The Kitchy Kitchen is the brainchild of food enthusiast and self-taught chef Claire Thomas. With a focus on new spins on classic meals, the site provides unfussy recipes. Thomas has amassed notoriety in the culinary world, as host of Food for Thought With Claire Thomas on ABC and author of The Kitchy Kitchen: New Classics for Living Deliciously. Here, Thomas will be providing original recipes every month for MyDomaine readers to experience their own Kitchy Kitchen at home.
On a recent trip to Toronto, I decided to drop into the best Greek spot in town. There, I tried the perfect cheesecake. It was nothing like the familiar classic New York variety, with the usual graham cracker crust and dense texture. No, this was a lighter version, with an airy, fluffy crust. I spent more time than I’d like to admit looking up “Greek shredded wheat” until I discovered kataifi.
Kataifi is a thinly sliced filo dough that spins into golden brown tufts of pure crunch. This was the base of the cheesecake and the source of its perfect light crisp.
When I ventured to make this myself, I based the cheesecake off of an old recipe from the ’50s, filled with far more egg and cream than more contemporary versions. I also, stupidly, baked the filling and crust together, ruining the perfectly crisp crust. You have to bake the two separately to get the amazing contrast of textures. Although it seems a bit labored, I promise it's easy once you separate the two tasks. Keep scrolling to learn how to make this incredible cheesecake for yourself!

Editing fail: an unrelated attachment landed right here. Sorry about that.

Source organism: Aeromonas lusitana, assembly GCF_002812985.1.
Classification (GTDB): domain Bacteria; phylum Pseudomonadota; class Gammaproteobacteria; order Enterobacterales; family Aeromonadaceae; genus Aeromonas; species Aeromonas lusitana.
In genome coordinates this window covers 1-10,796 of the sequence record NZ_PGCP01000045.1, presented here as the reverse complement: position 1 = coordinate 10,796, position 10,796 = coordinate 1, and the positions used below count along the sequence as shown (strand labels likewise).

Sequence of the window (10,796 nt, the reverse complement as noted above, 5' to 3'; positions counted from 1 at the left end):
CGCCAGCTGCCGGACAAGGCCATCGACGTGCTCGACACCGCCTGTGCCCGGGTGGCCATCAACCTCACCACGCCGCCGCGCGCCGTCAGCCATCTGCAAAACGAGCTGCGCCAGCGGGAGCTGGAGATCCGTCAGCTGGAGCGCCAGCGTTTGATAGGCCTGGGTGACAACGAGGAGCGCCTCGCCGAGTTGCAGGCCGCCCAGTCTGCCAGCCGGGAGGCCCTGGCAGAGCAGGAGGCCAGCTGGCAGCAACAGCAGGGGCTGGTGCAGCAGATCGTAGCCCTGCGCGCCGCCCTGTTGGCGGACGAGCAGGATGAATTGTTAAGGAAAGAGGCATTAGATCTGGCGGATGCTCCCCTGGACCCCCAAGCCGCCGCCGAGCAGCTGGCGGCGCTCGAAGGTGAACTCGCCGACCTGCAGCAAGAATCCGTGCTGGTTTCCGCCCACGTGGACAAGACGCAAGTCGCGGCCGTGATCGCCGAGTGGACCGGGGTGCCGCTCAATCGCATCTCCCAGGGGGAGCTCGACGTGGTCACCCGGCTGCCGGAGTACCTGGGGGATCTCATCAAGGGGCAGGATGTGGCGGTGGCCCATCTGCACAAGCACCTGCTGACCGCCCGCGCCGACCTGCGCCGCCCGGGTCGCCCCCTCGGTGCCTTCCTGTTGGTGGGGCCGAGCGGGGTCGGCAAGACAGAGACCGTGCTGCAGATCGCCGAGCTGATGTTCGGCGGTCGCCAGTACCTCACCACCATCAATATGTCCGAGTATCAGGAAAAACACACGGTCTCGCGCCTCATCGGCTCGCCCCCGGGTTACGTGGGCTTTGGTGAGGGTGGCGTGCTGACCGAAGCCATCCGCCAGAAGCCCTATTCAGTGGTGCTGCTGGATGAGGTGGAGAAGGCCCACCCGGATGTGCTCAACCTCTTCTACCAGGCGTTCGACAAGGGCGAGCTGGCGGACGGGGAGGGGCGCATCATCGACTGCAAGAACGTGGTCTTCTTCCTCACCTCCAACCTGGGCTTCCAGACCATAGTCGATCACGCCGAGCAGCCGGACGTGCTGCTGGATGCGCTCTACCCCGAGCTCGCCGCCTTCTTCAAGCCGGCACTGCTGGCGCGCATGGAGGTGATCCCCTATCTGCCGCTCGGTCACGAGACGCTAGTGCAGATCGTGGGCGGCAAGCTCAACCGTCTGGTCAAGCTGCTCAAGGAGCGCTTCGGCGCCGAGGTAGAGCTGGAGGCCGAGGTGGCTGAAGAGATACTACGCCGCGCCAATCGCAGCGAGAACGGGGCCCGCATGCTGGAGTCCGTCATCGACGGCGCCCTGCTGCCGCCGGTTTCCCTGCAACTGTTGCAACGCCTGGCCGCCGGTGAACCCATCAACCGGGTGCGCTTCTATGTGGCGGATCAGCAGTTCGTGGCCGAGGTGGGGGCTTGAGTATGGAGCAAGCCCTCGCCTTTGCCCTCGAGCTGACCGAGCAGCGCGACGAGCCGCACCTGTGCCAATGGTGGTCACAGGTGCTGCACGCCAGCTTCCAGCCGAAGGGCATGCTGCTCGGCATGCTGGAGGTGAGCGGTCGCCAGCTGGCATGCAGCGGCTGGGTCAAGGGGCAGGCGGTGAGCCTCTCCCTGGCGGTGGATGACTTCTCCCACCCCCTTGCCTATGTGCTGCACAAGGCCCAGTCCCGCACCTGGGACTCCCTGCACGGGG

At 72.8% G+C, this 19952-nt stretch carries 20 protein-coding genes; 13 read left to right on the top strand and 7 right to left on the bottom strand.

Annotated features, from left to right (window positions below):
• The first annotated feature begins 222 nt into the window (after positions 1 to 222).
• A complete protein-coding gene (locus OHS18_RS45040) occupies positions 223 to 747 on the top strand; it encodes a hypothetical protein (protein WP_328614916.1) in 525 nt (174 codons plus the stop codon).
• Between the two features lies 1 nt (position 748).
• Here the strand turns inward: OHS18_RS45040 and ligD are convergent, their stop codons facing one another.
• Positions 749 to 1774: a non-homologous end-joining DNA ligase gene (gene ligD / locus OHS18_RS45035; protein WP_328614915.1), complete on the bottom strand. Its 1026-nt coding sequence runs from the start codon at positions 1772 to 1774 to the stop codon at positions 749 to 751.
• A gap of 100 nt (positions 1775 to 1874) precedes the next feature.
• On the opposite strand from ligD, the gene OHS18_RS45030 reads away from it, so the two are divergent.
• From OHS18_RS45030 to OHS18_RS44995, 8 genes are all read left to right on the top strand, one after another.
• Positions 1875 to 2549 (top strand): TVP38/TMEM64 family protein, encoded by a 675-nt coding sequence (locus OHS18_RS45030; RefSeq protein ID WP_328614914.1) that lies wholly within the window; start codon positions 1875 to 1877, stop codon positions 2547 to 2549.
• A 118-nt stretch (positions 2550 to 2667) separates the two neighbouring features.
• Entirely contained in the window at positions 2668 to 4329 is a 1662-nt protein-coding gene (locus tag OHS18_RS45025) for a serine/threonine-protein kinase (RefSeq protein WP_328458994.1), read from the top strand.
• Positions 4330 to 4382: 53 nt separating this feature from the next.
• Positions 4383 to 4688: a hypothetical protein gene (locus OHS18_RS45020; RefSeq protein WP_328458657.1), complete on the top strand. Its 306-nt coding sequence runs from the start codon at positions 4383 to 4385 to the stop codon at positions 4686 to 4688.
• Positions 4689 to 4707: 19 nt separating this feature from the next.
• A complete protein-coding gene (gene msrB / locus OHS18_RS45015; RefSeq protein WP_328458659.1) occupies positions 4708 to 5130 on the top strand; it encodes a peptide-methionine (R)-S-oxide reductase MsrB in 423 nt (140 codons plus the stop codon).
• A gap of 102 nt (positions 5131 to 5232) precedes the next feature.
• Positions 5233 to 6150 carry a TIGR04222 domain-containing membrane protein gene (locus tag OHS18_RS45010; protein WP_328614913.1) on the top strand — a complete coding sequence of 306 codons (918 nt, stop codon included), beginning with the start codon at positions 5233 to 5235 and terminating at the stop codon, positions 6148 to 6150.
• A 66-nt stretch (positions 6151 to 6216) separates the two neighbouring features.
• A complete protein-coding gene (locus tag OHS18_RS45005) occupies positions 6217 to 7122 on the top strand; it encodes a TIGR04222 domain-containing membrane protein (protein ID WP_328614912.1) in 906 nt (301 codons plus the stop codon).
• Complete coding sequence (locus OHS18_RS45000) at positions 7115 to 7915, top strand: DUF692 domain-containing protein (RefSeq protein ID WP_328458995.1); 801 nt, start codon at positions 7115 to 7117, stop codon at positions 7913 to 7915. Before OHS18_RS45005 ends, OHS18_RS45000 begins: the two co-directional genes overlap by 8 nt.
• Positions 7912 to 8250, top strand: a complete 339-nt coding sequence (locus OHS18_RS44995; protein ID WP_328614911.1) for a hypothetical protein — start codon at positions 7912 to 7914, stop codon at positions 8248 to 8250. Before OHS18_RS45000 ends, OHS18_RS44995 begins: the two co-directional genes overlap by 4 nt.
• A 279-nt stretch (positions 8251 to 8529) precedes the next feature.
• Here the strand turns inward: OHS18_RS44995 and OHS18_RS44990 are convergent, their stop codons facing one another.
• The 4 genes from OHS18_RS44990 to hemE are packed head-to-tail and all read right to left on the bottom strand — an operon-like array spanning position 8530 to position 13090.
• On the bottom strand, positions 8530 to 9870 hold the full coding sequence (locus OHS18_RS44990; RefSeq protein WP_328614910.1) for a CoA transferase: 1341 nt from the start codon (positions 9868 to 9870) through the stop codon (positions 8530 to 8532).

1/2 lb. kataifi (or filo dough, very thinly sliced)
4 oz. (one stick) butter
6 cups Greek yogurt, plus more to garnish
1 tsp. lemon zest
1 tsp. vanilla
1/2 cup sugar
1/4 cup honey
1 1/2 cups heavy cream
1 tsp. vanilla
1. Preheat oven to 350°F.
2. Melt the butter, and brush the bottom and sides of a 9-inch springform baking pan. (You will have butter left over.)
3. Unroll the kataifi dough and work it with your hands, tearing apart the shreds and gently spreading the strands so you get a fluffy pile of dough.
4. Spread the kataifi on the bottom of the pan, about a 1/2 inch deep. Brush heavily with butter.
5. Bake for about 1 hour on the middle rack until golden brown and crisp. Set aside to cool, and then remove from the pan.
6. In a standing mixer with paddle attachment, whip yogurt and beat in the sugar and honey. Continue beating until light and fluffy, about 3 minutes.
7. Add eggs, one at a time, beating well after each addition. Stir in heavy cream. If at all lumpy, strain through sieve.
8. Pour into the (now empty) pan. Bake at 325°F for 1 hour.
9. Leave the cheesecake in the oven for 1 hour after baking. Remove and let cool to room temperature. Chill in the fridge for at least 4 hours.
7. Open the springform pan and flip the cheesecake onto the kataifi crust. Garnish with yogurt.
Now, are you ready to whip up your own perfect cheesecake? Here are our favorite plating essentials to serve the perfect piece:
What’s your favorite take on this classic dessert?